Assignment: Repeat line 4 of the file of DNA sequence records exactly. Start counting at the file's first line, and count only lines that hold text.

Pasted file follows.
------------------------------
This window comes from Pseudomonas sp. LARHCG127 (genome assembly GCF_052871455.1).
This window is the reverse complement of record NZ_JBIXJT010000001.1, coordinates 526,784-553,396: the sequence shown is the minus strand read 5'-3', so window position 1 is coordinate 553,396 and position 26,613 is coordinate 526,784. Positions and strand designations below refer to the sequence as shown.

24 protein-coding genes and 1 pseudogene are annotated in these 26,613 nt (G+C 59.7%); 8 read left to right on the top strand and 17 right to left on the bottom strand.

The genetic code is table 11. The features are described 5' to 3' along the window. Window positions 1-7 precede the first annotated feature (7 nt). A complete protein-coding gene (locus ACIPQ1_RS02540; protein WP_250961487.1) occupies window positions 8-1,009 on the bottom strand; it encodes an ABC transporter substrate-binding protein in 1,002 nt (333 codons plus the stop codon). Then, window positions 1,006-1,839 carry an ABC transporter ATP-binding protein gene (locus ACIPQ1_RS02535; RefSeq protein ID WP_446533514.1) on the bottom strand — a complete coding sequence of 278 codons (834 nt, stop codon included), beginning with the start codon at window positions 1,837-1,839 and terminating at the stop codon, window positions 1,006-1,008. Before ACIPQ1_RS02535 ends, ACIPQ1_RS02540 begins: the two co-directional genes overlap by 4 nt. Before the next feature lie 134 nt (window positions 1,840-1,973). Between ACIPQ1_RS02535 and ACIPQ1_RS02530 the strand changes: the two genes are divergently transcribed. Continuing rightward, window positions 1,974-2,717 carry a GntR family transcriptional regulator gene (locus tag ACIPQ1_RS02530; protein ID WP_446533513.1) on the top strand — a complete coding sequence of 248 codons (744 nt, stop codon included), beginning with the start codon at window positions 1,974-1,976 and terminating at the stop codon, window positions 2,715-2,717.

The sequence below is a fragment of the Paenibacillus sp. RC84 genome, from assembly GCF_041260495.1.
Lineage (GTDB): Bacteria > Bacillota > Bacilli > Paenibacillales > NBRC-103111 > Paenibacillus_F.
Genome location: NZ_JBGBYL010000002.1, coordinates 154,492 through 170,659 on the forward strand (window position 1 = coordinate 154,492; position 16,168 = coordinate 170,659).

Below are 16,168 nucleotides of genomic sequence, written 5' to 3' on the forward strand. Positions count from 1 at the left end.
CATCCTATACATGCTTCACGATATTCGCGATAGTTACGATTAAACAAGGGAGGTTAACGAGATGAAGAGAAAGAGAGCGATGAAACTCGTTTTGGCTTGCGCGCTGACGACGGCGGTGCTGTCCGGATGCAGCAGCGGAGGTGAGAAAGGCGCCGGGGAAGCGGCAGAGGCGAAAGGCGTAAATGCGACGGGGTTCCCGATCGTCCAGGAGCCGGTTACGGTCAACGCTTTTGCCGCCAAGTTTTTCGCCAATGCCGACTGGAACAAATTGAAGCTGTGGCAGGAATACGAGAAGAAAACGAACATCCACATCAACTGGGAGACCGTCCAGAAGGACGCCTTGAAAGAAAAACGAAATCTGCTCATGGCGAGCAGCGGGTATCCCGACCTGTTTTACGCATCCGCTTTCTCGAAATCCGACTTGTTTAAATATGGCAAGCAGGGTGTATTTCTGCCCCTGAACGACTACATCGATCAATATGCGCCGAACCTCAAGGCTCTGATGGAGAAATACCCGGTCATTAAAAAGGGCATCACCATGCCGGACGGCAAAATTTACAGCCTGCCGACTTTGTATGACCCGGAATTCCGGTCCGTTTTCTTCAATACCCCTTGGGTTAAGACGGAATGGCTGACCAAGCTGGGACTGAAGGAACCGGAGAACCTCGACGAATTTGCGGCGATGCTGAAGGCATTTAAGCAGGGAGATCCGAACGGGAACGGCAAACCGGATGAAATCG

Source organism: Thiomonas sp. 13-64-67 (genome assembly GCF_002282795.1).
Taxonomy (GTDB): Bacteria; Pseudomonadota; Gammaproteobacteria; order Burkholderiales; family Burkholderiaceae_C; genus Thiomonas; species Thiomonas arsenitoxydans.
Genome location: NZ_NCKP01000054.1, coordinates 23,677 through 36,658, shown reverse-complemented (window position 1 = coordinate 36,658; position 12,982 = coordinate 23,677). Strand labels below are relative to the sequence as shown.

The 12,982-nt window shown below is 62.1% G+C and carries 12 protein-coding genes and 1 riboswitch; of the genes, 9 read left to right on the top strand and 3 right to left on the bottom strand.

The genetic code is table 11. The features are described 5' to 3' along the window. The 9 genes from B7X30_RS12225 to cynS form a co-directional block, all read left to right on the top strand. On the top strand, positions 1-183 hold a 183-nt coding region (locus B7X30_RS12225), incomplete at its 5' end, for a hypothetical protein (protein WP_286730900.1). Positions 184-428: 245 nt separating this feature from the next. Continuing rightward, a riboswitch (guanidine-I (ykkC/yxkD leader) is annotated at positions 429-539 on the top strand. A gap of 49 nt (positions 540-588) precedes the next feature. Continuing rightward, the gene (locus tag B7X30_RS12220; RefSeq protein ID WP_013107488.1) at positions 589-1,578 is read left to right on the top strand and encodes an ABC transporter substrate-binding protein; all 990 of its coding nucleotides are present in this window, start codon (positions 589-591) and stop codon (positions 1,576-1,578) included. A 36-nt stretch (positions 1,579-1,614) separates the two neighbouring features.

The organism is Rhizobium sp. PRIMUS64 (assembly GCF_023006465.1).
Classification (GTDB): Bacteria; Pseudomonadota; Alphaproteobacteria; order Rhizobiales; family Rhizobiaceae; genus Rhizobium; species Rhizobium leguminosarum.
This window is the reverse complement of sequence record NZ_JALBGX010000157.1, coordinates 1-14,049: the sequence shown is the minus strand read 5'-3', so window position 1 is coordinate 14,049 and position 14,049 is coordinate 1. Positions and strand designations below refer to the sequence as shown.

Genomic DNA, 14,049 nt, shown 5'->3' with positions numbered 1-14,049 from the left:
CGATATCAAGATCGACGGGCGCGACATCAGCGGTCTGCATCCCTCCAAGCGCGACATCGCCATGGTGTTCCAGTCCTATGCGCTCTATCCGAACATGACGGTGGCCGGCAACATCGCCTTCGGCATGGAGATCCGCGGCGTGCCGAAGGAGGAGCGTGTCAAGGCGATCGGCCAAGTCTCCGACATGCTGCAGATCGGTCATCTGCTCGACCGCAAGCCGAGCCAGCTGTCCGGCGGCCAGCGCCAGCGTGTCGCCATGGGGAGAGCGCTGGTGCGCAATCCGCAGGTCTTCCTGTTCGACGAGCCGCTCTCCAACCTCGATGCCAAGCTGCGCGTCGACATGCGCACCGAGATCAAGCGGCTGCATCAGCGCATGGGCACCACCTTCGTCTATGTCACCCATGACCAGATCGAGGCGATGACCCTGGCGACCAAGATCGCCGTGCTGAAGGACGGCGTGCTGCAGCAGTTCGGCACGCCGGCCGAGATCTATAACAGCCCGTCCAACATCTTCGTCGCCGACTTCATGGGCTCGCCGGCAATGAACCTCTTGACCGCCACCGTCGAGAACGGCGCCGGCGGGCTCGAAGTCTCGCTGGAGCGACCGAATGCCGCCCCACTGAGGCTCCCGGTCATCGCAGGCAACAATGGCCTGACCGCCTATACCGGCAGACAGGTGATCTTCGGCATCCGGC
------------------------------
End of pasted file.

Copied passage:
The genetic code is table 11. The features are described 5' to 3' along the window. Window positions 1-7 precede the first annotated feature (7 nt). A complete protein-coding gene (locus ACIPQ1_RS02540; protein WP_250961487.1) occupies window positions 8-1,009 on the bottom strand; it encodes an ABC transporter substrate-binding protein in 1,002 nt (333 codons plus the stop codon). Then, window positions 1,006-1,839 carry an ABC transporter ATP-binding protein gene (locus ACIPQ1_RS02535; RefSeq protein ID WP_446533514.1) on the bottom strand — a complete coding sequence of 278 codons (834 nt, stop codon included), beginning with the start codon at window positions 1,837-1,839 and terminating at the stop codon, window positions 1,006-1,008. Before ACIPQ1_RS02535 ends, ACIPQ1_RS02540 begins: the two co-directional genes overlap by 4 nt. Before the next feature lie 134 nt (window positions 1,840-1,973). Between ACIPQ1_RS02535 and ACIPQ1_RS02530 the strand changes: the two genes are divergently transcribed. Continuing rightward, window positions 1,974-2,717 carry a GntR family transcriptional regulator gene (locus tag ACIPQ1_RS02530; protein ID WP_446533513.1) on the top strand — a complete coding sequence of 248 codons (744 nt, stop codon included), beginning with the start codon at window positions 1,974-1,976 and terminating at the stop codon, window positions 2,715-2,717.